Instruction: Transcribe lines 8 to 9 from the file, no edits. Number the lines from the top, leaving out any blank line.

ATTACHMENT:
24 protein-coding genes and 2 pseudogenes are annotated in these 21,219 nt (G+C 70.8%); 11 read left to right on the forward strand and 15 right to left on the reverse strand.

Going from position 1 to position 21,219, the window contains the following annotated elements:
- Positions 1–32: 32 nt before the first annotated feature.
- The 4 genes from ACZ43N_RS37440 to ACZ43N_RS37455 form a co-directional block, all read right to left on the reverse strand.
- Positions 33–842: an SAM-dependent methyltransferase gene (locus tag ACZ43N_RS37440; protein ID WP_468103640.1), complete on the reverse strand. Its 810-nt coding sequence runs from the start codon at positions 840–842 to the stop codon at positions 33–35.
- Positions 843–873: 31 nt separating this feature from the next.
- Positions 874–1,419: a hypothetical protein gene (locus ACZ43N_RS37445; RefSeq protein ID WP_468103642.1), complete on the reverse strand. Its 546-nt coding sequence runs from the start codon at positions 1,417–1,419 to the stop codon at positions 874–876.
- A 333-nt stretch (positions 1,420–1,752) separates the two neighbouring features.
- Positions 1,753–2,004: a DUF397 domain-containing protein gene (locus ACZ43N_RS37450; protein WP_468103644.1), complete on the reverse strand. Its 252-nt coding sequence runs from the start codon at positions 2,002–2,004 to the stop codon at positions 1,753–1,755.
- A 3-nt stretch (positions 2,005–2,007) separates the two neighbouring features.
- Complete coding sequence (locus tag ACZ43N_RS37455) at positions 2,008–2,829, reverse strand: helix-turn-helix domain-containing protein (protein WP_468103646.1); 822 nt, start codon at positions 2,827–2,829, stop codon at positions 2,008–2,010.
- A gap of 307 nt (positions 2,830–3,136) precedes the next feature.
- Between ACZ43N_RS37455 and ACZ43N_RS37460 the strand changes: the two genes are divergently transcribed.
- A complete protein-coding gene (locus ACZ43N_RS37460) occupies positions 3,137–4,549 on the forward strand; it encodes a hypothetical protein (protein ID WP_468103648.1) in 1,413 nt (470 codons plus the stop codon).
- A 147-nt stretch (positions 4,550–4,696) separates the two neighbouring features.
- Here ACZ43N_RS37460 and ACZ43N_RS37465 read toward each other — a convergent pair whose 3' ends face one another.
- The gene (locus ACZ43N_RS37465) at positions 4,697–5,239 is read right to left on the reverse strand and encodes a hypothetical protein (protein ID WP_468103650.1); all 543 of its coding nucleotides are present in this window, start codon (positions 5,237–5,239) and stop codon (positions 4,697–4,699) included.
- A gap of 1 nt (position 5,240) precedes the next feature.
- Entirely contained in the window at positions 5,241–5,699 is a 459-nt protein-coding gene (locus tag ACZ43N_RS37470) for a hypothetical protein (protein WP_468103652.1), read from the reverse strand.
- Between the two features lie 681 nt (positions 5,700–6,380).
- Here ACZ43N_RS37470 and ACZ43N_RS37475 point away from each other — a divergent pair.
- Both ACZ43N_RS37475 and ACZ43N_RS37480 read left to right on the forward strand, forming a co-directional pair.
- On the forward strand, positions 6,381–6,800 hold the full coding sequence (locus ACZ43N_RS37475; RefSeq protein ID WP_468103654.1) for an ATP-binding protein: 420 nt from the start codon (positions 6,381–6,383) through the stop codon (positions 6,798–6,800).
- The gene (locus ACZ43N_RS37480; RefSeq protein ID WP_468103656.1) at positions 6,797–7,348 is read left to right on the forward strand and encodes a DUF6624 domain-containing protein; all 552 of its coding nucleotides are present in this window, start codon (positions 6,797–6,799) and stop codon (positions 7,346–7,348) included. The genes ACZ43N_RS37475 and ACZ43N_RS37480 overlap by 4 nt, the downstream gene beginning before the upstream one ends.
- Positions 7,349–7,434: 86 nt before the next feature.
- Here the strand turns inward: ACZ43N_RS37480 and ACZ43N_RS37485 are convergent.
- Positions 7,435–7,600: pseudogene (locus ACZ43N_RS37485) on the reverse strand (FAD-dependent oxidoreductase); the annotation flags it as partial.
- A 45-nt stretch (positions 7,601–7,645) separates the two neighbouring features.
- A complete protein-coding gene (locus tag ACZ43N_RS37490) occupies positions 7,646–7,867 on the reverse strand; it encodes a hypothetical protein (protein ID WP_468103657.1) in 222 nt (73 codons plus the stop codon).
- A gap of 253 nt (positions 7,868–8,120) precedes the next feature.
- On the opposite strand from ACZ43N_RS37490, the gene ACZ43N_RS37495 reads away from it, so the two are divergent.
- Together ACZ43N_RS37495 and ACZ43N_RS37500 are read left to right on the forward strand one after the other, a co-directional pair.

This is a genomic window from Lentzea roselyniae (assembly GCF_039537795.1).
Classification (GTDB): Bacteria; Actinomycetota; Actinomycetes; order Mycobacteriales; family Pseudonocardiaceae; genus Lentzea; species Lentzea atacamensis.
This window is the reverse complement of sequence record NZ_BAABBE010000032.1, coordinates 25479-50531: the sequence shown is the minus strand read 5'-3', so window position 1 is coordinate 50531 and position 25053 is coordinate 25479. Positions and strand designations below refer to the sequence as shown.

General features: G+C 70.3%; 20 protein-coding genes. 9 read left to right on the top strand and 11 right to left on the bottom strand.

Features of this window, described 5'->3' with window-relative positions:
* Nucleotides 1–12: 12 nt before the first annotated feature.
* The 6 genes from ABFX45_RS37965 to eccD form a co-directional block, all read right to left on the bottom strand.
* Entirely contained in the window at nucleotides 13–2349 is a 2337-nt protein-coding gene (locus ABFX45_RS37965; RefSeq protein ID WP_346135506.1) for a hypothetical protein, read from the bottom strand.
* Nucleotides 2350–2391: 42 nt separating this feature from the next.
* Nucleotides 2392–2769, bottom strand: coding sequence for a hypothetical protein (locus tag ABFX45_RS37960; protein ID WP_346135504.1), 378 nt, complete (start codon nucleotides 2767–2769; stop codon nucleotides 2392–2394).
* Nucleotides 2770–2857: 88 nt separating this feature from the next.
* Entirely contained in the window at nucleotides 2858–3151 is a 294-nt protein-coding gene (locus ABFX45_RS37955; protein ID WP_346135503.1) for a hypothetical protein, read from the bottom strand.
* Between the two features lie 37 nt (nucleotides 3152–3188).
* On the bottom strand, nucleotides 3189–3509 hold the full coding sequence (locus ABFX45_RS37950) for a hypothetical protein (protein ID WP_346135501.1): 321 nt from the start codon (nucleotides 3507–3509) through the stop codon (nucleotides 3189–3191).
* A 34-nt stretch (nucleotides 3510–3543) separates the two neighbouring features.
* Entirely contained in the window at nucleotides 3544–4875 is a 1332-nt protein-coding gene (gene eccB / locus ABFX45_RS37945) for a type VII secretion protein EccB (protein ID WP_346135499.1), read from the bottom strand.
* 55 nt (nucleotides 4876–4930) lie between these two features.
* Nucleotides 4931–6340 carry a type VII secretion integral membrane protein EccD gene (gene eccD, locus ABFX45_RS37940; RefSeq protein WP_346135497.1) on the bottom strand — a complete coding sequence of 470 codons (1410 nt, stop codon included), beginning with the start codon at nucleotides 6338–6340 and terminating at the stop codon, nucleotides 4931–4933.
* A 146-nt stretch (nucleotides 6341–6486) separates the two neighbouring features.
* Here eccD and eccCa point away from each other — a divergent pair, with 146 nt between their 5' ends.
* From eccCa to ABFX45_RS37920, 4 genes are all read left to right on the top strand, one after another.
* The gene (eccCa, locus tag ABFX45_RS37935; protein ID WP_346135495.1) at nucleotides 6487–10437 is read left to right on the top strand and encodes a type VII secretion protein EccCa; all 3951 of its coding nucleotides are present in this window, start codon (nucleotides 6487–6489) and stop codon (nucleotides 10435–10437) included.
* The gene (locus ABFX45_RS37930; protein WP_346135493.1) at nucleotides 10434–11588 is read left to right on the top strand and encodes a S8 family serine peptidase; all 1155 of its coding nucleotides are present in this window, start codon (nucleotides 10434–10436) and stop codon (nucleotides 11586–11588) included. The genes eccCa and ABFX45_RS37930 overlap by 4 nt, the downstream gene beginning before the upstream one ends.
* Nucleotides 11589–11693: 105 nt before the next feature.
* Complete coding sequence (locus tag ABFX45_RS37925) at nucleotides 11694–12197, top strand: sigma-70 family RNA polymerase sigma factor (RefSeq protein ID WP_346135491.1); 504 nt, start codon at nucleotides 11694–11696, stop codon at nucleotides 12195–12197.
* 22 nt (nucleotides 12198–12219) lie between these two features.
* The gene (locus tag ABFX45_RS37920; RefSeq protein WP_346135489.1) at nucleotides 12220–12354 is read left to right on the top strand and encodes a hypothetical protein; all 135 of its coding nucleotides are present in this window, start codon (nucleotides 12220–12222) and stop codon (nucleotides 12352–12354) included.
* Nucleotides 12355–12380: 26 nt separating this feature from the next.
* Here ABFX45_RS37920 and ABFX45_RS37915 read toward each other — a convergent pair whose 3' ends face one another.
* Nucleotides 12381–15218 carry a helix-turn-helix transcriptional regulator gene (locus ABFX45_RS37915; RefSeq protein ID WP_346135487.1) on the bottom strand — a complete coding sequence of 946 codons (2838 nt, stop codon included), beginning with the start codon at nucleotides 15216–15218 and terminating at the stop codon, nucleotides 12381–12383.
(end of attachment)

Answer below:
- A 333-nt stretch (positions 1,420–1,752) separates the two neighbouring features.
- Positions 1,753–2,004: a DUF397 domain-containing protein gene (locus ACZ43N_RS37450; protein WP_468103644.1), complete on the reverse strand. Its 252-nt coding sequence runs from the start codon at positions 2,002–2,004 to the stop codon at positions 1,753–1,755.